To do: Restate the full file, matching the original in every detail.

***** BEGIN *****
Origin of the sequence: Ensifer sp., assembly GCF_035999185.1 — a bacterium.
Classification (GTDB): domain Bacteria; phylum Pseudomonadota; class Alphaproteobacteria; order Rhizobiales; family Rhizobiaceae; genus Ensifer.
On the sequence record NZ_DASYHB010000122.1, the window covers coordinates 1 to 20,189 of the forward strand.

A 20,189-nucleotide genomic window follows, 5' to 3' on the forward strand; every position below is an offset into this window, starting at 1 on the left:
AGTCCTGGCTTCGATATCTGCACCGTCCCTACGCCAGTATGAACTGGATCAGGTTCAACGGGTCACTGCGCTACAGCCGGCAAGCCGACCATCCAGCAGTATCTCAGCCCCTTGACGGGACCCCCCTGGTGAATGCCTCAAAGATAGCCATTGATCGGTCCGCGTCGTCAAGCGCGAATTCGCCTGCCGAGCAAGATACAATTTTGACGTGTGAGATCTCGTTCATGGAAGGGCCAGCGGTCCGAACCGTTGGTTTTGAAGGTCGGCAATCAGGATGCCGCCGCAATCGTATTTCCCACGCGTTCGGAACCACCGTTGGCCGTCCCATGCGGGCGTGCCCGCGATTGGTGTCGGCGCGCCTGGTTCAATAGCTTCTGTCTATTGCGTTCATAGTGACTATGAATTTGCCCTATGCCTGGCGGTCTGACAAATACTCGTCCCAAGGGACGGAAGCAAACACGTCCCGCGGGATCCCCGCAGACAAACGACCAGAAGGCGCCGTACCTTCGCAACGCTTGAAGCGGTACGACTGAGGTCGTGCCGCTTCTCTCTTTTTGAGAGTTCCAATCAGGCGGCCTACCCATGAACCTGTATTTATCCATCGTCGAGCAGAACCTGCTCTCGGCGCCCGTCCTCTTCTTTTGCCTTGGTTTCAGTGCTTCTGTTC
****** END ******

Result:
Origin of the sequence: Ensifer sp., assembly GCF_035999185.1 — a bacterium.
Classification (GTDB): domain Bacteria; phylum Pseudomonadota; class Alphaproteobacteria; order Rhizobiales; family Rhizobiaceae; genus Ensifer.
On the sequence record NZ_DASYHB010000122.1, the window covers coordinates 1 to 20,189 of the forward strand.

A 20,189-nucleotide genomic window follows, 5' to 3' on the forward strand; every position below is an offset into this window, starting at 1 on the left:
AGTCCTGGCTTCGATATCTGCACCGTCCCTACGCCAGTATGAACTGGATCAGGTTCAACGGGTCACTGCGCTACAGCCGGCAAGCCGACCATCCAGCAGTATCTCAGCCCCTTGACGGGACCCCCCTGGTGAATGCCTCAAAGATAGCCATTGATCGGTCCGCGTCGTCAAGCGCGAATTCGCCTGCCGAGCAAGATACAATTTTGACGTGTGAGATCTCGTTCATGGAAGGGCCAGCGGTCCGAACCGTTGGTTTTGAAGGTCGGCAATCAGGATGCCGCCGCAATCGTATTTCCCACGCGTTCGGAACCACCGTTGGCCGTCCCATGCGGGCGTGCCCGCGATTGGTGTCGGCGCGCCTGGTTCAATAGCTTCTGTCTATTGCGTTCATAGTGACTATGAATTTGCCCTATGCCTGGCGGTCTGACAAATACTCGTCCCAAGGGACGGAAGCAAACACGTCCCGCGGGATCCCCGCAGACAAACGACCAGAAGGCGCCGTACCTTCGCAACGCTTGAAGCGGTACGACTGAGGTCGTGCCGCTTCTCTCTTTTTGAGAGTTCCAATCAGGCGGCCTACCCATGAACCTGTATTTATCCATCGTCGAGCAGAACCTGCTCTCGGCGCCCGTCCTCTTCTTTTGCCTTGGTTTCAGTGCTTCTGTTC